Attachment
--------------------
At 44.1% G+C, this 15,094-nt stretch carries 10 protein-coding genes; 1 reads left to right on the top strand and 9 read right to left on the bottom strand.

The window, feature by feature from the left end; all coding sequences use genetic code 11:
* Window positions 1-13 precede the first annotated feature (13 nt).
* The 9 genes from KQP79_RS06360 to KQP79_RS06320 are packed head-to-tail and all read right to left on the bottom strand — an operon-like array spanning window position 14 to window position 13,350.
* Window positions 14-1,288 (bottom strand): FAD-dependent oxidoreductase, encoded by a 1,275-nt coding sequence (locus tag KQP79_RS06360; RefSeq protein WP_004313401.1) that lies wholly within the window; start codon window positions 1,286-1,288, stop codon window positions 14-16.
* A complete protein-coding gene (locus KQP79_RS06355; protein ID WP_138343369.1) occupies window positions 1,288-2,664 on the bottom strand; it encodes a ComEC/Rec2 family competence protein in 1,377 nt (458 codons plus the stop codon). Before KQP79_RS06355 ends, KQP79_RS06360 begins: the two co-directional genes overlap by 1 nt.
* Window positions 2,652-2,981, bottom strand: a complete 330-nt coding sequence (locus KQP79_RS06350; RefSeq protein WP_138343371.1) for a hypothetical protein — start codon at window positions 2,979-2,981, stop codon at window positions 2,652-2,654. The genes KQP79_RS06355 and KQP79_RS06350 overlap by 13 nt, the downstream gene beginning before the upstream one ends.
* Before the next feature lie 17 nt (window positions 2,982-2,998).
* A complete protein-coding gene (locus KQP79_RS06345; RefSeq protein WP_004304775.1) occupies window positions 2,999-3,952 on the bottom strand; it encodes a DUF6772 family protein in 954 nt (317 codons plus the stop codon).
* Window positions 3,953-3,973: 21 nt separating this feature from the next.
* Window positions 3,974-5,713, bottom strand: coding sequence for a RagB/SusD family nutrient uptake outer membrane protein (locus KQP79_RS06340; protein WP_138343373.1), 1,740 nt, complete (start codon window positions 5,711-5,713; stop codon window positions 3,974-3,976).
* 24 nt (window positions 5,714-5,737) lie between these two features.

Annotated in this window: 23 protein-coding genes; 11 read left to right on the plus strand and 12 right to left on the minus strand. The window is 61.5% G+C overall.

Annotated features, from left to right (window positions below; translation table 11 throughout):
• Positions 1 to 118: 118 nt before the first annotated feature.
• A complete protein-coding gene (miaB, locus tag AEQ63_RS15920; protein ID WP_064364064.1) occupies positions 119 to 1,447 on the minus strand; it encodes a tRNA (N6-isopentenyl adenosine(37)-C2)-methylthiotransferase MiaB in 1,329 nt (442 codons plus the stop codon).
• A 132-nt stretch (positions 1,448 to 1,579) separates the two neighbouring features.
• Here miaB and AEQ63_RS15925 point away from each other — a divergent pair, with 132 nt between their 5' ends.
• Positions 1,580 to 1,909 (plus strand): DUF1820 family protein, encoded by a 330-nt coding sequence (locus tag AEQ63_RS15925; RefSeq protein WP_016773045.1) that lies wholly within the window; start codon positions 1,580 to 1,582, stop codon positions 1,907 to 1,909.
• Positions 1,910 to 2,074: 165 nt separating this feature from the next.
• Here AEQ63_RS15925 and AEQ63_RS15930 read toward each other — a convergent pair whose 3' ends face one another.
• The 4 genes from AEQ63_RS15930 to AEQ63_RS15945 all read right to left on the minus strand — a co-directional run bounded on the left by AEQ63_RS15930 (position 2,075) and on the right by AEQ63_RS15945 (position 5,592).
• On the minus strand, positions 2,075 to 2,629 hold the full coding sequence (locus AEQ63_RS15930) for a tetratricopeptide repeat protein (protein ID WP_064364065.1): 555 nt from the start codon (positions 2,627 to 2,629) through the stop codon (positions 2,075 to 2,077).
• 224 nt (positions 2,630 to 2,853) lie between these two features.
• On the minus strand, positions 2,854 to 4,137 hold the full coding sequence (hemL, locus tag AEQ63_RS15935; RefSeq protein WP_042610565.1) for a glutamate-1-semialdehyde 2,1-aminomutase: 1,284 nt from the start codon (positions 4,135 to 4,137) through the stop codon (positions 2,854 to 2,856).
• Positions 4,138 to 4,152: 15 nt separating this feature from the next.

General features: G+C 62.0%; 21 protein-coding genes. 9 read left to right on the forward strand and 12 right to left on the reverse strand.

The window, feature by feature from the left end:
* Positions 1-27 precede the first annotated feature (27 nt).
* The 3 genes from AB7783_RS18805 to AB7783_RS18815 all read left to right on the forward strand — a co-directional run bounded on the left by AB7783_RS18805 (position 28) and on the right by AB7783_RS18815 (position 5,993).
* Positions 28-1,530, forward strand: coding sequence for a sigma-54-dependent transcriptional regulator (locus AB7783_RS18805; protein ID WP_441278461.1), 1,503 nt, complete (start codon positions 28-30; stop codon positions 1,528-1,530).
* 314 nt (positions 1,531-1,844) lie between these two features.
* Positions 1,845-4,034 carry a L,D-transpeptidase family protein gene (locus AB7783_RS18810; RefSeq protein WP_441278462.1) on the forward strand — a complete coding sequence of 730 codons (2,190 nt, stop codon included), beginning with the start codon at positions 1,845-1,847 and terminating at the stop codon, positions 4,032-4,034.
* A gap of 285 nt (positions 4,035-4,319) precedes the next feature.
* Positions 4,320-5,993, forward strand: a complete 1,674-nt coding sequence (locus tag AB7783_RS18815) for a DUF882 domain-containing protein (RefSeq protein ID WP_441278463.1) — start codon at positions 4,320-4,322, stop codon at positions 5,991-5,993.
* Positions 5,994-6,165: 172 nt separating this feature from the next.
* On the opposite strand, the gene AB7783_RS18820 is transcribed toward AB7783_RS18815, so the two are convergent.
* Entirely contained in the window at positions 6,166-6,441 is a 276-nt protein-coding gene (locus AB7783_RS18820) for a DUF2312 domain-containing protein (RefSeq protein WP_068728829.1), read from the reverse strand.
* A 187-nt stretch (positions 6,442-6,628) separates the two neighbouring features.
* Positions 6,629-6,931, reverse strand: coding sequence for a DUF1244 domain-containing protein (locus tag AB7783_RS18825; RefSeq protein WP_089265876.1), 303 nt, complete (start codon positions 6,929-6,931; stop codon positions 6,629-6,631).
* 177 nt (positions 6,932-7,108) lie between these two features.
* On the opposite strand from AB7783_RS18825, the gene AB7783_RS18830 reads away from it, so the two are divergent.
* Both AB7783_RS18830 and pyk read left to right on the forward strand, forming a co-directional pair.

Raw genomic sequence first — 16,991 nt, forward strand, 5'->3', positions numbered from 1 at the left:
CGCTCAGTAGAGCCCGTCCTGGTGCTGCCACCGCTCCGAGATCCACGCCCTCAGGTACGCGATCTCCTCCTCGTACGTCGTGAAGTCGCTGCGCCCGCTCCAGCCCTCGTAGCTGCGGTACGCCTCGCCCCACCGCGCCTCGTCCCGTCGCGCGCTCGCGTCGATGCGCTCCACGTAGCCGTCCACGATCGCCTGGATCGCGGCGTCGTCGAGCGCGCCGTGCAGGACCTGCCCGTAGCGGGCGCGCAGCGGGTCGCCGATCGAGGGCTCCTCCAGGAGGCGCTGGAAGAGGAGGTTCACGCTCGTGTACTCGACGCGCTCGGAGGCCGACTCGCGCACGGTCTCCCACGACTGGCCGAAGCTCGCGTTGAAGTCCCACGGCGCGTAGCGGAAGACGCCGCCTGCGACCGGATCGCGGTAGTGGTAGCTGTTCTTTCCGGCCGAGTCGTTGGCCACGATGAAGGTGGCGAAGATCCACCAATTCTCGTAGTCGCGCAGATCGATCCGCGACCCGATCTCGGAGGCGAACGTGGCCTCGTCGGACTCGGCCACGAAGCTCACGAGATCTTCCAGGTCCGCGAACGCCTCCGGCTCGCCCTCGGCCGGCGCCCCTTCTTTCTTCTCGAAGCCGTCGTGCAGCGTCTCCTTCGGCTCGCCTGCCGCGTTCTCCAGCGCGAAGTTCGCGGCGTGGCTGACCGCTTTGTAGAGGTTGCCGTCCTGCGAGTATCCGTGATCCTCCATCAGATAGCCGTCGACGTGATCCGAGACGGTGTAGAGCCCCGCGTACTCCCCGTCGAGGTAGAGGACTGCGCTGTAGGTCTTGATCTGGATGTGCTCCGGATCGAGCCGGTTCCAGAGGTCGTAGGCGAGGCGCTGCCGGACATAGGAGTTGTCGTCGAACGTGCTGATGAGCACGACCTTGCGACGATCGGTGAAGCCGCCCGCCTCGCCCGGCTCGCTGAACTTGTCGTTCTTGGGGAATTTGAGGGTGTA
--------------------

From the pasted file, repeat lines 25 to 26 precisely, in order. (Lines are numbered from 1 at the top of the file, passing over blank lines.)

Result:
• On the minus strand, positions 2,854 to 4,137 hold the full coding sequence (hemL, locus tag AEQ63_RS15935; RefSeq protein WP_042610565.1) for a glutamate-1-semialdehyde 2,1-aminomutase: 1,284 nt from the start codon (positions 4,135 to 4,137) through the stop codon (positions 2,854 to 2,856).
• Positions 4,138 to 4,152: 15 nt separating this feature from the next.